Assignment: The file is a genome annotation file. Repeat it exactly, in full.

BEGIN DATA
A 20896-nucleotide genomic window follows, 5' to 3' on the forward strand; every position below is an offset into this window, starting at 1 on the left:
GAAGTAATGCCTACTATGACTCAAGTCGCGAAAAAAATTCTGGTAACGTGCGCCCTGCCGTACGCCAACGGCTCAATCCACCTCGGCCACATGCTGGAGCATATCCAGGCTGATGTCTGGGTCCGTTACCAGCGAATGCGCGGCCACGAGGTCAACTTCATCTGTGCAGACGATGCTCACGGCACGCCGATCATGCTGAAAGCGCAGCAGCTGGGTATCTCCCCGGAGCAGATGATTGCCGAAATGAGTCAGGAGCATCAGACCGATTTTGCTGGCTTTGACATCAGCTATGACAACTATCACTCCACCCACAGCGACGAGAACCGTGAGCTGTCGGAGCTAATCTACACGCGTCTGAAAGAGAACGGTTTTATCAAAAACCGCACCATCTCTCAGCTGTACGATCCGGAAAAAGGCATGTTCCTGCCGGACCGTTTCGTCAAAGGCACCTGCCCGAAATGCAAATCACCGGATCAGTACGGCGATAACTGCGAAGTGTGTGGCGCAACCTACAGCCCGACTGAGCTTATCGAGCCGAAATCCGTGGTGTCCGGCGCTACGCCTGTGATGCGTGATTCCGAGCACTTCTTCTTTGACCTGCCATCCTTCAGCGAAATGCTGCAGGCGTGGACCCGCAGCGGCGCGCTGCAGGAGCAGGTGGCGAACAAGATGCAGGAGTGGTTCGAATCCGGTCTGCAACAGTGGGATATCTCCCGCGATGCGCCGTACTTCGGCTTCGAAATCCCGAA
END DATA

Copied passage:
A 20896-nucleotide genomic window follows, 5' to 3' on the forward strand; every position below is an offset into this window, starting at 1 on the left:
GAAGTAATGCCTACTATGACTCAAGTCGCGAAAAAAATTCTGGTAACGTGCGCCCTGCCGTACGCCAACGGCTCAATCCACCTCGGCCACATGCTGGAGCATATCCAGGCTGATGTCTGGGTCCGTTACCAGCGAATGCGCGGCCACGAGGTCAACTTCATCTGTGCAGACGATGCTCACGGCACGCCGATCATGCTGAAAGCGCAGCAGCTGGGTATCTCCCCGGAGCAGATGATTGCCGAAATGAGTCAGGAGCATCAGACCGATTTTGCTGGCTTTGACATCAGCTATGACAACTATCACTCCACCCACAGCGACGAGAACCGTGAGCTGTCGGAGCTAATCTACACGCGTCTGAAAGAGAACGGTTTTATCAAAAACCGCACCATCTCTCAGCTGTACGATCCGGAAAAAGGCATGTTCCTGCCGGACCGTTTCGTCAAAGGCACCTGCCCGAAATGCAAATCACCGGATCAGTACGGCGATAACTGCGAAGTGTGTGGCGCAACCTACAGCCCGACTGAGCTTATCGAGCCGAAATCCGTGGTGTCCGGCGCTACGCCTGTGATGCGTGATTCCGAGCACTTCTTCTTTGACCTGCCATCCTTCAGCGAAATGCTGCAGGCGTGGACCCGCAGCGGCGCGCTGCAGGAGCAGGTGGCGAACAAGATGCAGGAGTGGTTCGAATCCGGTCTGCAACAGTGGGATATCTCCCGCGATGCGCCGTACTTCGGCTTCGAAATCCCGAA